Shhh… WikiLeaks' Latest Stunt: The Sony Archives

Has Julian Assange gone overboard with the latest WikiLeaks‘ dump of over 200,000 Sony documents and emails on its website this week?

“This archive shows the inner workings of an influential multinational corporation. It is newsworthy and at the centre of a geo-political conflict. It belongs in the public domain. WikiLeaks will ensure it stays there,” Assange explains in his press statement.

Sony’s lawyer David Boies was certainly not impressed and he has sent letters to media outlets urging them not to make use of the data, according to a Bloomberg report.

New US Sanctions on North Korea – Comparing Sony & the World’s Biggest Data Breaches

In what looks like the opening salvo in response to the major cyberattack on Sony Pictures Entertainment, the United States slapped North Korea with a new round of sanctions last Friday when President Obama signed an Executive Order authorizing the imposition of sanctions and designated 3 entities and 10 individuals for being agencies or officials of the North Korean government.

According to a Treasury Department statement:

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The identifiers of these 10 individuals are:

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But the US government knew sanctions have had limited impact on the Hermit Kingdom. The new sanctions might be deemed as swift and decisive measures in some quarters but it is really nothing more than a window-dressing of sorts – much like animating a gun with one’s fingers under a coat as a first warning at best. Consider, for example, what kind of impact should one expect from these new sanctions anyway? The 3 organizations were already on the US sanctions list and the 10 North Koreans are highly unlikely to have assets in the US, at least not under their name.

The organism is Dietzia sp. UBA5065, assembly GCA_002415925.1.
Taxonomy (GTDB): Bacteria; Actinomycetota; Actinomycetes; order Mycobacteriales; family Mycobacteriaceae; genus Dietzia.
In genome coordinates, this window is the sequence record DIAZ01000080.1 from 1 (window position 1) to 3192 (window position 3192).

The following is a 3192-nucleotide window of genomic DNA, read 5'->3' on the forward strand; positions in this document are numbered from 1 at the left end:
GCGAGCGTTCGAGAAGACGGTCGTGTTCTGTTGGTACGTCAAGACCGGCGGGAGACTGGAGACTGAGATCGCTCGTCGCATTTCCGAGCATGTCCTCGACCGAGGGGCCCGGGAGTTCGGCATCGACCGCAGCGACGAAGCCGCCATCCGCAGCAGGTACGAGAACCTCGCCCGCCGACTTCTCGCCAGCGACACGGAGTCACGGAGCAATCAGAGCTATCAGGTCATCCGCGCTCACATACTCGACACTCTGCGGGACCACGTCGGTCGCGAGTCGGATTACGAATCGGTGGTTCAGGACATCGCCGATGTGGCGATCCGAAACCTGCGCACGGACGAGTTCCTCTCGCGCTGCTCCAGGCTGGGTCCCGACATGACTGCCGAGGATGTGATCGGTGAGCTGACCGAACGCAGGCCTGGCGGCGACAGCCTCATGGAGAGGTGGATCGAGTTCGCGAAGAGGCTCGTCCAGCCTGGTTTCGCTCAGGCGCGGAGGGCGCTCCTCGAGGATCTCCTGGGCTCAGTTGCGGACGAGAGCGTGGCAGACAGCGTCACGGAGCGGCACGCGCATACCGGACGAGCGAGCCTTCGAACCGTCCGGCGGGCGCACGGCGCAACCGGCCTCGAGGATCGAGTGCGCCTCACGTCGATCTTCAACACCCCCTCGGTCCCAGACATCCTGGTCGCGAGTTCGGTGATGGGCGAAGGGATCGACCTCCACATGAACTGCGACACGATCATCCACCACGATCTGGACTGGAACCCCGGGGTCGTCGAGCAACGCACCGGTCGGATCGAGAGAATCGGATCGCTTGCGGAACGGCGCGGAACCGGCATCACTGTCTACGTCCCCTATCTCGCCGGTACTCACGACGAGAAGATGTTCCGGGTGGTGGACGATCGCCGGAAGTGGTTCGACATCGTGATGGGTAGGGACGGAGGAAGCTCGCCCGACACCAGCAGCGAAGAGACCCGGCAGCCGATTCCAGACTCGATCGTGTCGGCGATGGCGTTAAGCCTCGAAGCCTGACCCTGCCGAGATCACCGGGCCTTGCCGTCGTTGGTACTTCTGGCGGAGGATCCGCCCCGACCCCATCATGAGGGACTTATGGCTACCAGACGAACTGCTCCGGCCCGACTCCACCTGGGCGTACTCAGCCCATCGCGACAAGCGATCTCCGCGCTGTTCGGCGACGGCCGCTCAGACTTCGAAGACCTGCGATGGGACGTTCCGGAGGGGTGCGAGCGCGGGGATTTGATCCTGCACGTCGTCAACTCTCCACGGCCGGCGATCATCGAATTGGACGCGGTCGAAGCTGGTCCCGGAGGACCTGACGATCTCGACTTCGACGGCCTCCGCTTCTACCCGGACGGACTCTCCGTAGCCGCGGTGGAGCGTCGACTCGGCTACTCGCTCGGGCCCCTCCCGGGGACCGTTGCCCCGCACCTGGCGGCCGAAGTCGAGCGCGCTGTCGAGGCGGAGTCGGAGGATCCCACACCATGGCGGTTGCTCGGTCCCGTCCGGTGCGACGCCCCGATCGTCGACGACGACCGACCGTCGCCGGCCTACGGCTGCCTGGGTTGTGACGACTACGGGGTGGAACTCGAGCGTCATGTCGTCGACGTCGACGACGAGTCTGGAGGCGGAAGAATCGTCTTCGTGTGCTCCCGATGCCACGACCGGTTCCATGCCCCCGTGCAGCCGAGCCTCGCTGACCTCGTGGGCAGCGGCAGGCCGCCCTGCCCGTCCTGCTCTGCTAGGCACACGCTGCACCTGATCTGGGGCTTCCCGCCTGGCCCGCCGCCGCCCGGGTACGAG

In any case, the horizon ahead of 2015 is likely to be proliferated with more headlines about catastrophic data breaches.

And the Sony cyberattack actually pale in comparison to other data breaches on record, as shown (below) by independent data journalist and information designer David McCandless – you can also click on the bubbles to find out about these cases shown in the chart and table nicely compiled and presented in his blog.

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